Have you ever wondered why when you plug your ears, you cannot hear as well? Learn why and how your ears allow you to hear sounds and have fun while doing it.
Perk Up Your Ears by Vicki Cobb cannot only be used as an educational way to learn the mechanisms or the ear and how they produce sound. It is also a fun-filled, activity based book that will have kids on the go from the very beginning. Let’s face it, even the front cover entices you to take a peek inside for those people who judge a book by its cover. The catchphrase on the front says it all. “Discover your sense of hearing.” Not only will kids read and learn, but they will investigate and experiment with the ways in which sounds are produced using ordinary objects found in the home or classroom.
“The outer ear is made up of the pinna and the ear canal. The end of the canal is closed by a very thin “skin” called the eardrum. Sound strikes the eardrum and makes it vibrate. You can see how this happens if you stretch some plastic wrap tightly across the top of a bowl. Imagine that the stretched plastic wrap is your eardrum. Sprinkle some grains of sugar on the stretched plastic wrap drum. The sugar will dance up and down as the drum vibrates.”
The excerpt above is an example of the method the author uses to make the lesson information more tangible. The language of the book at times may seem a bit over the top in explaining the workings of the ear, but Vicki brings it back down to a child’s level by following it with an interactive approach. She discusses sound as energy and diagrams the structure of the inner ear. She also lists the parts of the outer ear and fun ways to understand how the entire ear works together by having the child use other senses, such as touch and vision, to understand concepts. Cobb even gives ways to check one’s own hearing and that of others. She gives tips about maintaining one’s hearing health and the ways in which harm may be done to it.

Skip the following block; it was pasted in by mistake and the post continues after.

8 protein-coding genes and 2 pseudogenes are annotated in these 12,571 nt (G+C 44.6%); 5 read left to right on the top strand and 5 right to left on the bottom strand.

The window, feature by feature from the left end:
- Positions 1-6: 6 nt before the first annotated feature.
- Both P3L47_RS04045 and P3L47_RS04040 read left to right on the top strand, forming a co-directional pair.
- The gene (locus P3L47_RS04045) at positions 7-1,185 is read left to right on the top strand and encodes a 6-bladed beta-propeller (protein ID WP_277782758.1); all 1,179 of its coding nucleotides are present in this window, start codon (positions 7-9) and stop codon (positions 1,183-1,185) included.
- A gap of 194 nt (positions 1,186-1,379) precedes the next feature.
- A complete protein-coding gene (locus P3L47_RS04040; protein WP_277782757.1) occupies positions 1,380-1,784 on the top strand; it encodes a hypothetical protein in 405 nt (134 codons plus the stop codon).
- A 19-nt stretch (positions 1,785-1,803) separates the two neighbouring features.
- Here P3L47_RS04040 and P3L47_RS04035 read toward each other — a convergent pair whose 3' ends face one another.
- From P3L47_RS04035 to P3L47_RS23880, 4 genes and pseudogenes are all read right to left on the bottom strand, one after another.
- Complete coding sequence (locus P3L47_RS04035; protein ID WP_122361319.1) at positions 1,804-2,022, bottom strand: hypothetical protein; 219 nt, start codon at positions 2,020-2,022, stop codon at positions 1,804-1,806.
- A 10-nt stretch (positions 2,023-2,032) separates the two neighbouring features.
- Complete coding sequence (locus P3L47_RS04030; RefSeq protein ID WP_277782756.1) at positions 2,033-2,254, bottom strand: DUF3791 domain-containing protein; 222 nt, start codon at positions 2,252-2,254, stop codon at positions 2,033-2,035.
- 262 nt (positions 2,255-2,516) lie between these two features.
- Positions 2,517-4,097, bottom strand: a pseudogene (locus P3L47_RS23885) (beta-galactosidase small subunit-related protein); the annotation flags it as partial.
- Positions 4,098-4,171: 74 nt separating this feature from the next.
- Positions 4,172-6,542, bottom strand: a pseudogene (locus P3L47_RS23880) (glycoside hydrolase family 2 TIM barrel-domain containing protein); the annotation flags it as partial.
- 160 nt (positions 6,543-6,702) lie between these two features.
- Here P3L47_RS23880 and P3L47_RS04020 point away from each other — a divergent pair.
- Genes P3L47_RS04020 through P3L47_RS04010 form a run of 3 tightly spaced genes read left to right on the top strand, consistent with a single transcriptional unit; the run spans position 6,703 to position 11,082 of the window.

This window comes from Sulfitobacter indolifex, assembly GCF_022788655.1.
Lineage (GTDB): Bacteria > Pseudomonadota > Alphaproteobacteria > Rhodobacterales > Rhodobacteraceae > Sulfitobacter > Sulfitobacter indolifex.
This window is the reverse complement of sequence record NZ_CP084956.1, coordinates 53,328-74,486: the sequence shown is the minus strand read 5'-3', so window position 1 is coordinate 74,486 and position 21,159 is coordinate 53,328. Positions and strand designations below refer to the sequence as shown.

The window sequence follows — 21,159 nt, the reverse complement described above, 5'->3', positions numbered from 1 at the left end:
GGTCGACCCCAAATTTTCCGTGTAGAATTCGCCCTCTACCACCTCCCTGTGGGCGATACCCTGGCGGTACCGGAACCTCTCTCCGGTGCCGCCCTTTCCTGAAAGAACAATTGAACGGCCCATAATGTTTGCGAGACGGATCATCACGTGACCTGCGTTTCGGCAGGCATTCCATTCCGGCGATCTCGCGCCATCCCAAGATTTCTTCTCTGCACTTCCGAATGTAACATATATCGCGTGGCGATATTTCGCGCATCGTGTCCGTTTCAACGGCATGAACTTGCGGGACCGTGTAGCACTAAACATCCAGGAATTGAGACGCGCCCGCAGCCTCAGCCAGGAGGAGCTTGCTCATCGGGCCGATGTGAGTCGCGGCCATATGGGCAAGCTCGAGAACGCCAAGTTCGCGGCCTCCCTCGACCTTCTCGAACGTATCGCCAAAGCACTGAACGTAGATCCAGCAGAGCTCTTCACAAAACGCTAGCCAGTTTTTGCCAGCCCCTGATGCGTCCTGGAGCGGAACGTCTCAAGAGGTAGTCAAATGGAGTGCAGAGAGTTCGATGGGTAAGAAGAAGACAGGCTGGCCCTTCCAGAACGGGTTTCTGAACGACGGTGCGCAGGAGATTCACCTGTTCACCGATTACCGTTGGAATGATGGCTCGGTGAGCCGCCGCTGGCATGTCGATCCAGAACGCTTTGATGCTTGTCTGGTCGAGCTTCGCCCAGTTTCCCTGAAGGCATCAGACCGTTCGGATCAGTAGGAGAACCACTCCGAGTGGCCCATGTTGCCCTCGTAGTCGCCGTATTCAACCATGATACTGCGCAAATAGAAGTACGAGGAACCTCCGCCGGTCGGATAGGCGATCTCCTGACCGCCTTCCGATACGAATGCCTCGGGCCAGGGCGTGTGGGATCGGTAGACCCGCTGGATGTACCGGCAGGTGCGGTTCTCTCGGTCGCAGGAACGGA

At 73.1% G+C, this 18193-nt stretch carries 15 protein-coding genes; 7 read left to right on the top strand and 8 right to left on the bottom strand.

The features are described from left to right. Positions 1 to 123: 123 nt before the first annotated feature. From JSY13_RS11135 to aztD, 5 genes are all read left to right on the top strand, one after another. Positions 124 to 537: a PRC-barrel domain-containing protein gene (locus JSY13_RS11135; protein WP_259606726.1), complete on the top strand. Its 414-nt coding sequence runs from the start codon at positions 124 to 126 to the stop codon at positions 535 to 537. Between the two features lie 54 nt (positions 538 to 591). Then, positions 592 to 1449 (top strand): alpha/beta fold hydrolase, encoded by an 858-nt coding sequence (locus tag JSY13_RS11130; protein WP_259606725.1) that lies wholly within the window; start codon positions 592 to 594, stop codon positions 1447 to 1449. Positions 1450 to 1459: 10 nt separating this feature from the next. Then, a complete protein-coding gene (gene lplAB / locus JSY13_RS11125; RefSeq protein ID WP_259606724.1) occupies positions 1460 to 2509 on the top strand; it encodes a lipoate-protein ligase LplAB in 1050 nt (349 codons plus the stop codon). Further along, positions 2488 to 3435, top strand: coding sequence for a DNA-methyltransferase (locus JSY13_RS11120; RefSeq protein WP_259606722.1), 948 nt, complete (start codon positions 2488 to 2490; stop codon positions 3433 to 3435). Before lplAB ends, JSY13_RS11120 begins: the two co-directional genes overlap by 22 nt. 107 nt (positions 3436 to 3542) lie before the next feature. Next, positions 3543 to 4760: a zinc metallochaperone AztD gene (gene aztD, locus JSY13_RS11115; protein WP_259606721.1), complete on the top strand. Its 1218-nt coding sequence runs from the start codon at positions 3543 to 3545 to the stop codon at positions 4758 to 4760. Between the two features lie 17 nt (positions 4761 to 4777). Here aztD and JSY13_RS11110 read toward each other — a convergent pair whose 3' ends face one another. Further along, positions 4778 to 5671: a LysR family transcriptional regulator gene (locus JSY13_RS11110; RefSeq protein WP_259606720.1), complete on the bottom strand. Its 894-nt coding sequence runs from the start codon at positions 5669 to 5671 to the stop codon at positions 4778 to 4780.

The bright and witty illustrations of Cynthis C. Lewis in this book will have kids mesmerized. The funny cartoons and eccentric art are another way for kids to be engaged in this book. Cobb definitely makes a point to ensure that this learning process is fun.
This book could be used to help students seek, find, take in and react to information about the sense of hearing and its sensory descriptors (K.2). It may also help students learn to conduct investigations in which differences in physical properties are observed using the senses, simple tools are used to enhance observations, simple experiments are conducted to answer questions, inferences are made and conclusions are drawn about familiar objects and events.(1.1)
- Here is a lesson plan on hearing and the ear.
- You can also try these experiments to test your hearing.
- This site presents information about swimmer’s ear.
- Just for fun you can have your kids try this ear word find.